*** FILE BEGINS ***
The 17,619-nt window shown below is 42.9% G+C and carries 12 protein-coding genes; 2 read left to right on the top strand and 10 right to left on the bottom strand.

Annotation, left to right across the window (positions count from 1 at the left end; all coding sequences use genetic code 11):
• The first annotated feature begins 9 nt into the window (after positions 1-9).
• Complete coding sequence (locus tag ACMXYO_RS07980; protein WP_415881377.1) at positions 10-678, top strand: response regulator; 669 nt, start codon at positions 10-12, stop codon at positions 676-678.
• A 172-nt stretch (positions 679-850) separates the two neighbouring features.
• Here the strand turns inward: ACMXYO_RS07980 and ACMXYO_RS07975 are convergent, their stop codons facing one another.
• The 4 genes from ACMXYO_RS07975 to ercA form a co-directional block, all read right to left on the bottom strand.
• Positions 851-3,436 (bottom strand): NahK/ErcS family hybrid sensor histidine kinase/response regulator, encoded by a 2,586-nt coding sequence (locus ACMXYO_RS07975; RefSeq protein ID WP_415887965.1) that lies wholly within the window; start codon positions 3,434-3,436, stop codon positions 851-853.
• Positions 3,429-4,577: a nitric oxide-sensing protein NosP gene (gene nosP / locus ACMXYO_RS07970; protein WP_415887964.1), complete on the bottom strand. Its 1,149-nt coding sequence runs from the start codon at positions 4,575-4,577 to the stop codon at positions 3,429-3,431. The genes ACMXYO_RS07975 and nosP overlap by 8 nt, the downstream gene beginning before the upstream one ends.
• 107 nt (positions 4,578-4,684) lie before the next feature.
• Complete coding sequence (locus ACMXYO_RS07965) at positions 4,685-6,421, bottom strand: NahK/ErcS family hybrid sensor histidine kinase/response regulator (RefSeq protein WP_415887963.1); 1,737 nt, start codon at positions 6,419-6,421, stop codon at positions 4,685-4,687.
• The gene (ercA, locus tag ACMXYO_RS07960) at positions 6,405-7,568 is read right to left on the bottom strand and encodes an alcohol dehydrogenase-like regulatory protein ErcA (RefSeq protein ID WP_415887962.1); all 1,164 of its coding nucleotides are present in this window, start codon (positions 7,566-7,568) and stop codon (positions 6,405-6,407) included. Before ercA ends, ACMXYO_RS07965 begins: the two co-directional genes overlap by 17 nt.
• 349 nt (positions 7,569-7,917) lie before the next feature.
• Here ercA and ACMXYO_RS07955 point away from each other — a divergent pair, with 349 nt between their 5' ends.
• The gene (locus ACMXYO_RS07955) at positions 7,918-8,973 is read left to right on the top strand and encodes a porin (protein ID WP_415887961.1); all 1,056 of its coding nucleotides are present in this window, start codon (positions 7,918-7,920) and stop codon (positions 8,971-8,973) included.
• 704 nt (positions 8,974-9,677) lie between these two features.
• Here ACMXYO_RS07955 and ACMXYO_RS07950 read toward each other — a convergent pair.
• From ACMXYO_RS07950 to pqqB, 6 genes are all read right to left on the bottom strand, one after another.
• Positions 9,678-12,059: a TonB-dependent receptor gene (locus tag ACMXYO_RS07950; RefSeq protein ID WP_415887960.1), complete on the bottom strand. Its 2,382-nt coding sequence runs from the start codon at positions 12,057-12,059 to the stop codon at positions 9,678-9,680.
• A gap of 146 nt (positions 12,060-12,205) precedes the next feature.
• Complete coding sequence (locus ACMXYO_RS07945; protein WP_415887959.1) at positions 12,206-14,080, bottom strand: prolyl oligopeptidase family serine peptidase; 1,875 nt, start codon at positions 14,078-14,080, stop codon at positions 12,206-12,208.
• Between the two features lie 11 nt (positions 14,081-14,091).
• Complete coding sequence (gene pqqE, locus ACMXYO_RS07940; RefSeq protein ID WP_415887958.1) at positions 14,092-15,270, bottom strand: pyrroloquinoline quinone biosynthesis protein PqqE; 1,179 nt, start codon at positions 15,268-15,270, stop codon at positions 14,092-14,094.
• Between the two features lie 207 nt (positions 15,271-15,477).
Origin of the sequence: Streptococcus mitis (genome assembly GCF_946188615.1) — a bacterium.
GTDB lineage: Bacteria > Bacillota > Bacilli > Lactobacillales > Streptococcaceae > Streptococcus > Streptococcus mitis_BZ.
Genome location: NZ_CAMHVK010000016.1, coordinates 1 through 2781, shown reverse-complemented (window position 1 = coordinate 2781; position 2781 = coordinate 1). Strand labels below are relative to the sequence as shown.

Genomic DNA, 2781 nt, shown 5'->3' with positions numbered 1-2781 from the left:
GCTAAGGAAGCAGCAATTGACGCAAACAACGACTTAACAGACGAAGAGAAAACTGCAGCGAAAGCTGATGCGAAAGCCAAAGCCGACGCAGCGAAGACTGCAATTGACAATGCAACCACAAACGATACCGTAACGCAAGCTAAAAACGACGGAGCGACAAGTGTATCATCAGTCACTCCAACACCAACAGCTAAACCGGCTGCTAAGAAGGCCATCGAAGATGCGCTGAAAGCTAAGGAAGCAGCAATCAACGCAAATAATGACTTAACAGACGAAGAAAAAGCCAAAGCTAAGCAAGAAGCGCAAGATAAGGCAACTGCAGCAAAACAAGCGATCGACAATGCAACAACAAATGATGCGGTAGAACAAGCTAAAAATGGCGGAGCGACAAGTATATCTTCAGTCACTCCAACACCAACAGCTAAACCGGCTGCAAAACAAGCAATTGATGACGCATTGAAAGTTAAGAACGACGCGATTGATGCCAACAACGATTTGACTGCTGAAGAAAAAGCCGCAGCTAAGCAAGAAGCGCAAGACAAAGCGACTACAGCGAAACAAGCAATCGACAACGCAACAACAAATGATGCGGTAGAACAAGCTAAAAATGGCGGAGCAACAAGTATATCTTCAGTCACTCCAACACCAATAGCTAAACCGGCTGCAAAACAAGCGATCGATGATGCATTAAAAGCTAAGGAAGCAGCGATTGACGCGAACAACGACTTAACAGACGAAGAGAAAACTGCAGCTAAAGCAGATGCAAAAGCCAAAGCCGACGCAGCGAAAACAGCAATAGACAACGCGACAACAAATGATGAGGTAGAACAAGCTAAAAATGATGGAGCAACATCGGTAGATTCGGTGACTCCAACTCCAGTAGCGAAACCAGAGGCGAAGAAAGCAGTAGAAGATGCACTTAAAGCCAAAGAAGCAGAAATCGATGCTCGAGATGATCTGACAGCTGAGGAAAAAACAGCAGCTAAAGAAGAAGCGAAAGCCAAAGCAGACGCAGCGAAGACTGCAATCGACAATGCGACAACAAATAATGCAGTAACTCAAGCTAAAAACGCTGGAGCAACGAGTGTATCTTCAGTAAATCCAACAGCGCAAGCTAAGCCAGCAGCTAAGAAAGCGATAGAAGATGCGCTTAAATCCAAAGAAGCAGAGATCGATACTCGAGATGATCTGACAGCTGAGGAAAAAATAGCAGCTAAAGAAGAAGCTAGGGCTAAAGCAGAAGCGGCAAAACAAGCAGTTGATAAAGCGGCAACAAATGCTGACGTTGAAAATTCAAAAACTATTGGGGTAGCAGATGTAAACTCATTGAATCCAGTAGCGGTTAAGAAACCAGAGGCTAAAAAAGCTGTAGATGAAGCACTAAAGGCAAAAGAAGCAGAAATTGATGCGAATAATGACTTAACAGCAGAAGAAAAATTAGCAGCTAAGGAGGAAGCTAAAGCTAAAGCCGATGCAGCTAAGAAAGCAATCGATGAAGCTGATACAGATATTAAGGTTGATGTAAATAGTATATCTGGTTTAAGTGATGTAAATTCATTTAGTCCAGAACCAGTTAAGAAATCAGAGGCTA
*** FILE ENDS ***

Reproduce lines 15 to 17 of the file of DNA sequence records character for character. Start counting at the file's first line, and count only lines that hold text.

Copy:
• The gene (locus ACMXYO_RS07955) at positions 7,918-8,973 is read left to right on the top strand and encodes a porin (protein ID WP_415887961.1); all 1,056 of its coding nucleotides are present in this window, start codon (positions 7,918-7,920) and stop codon (positions 8,971-8,973) included.
• 704 nt (positions 8,974-9,677) lie between these two features.
• Here ACMXYO_RS07955 and ACMXYO_RS07950 read toward each other — a convergent pair.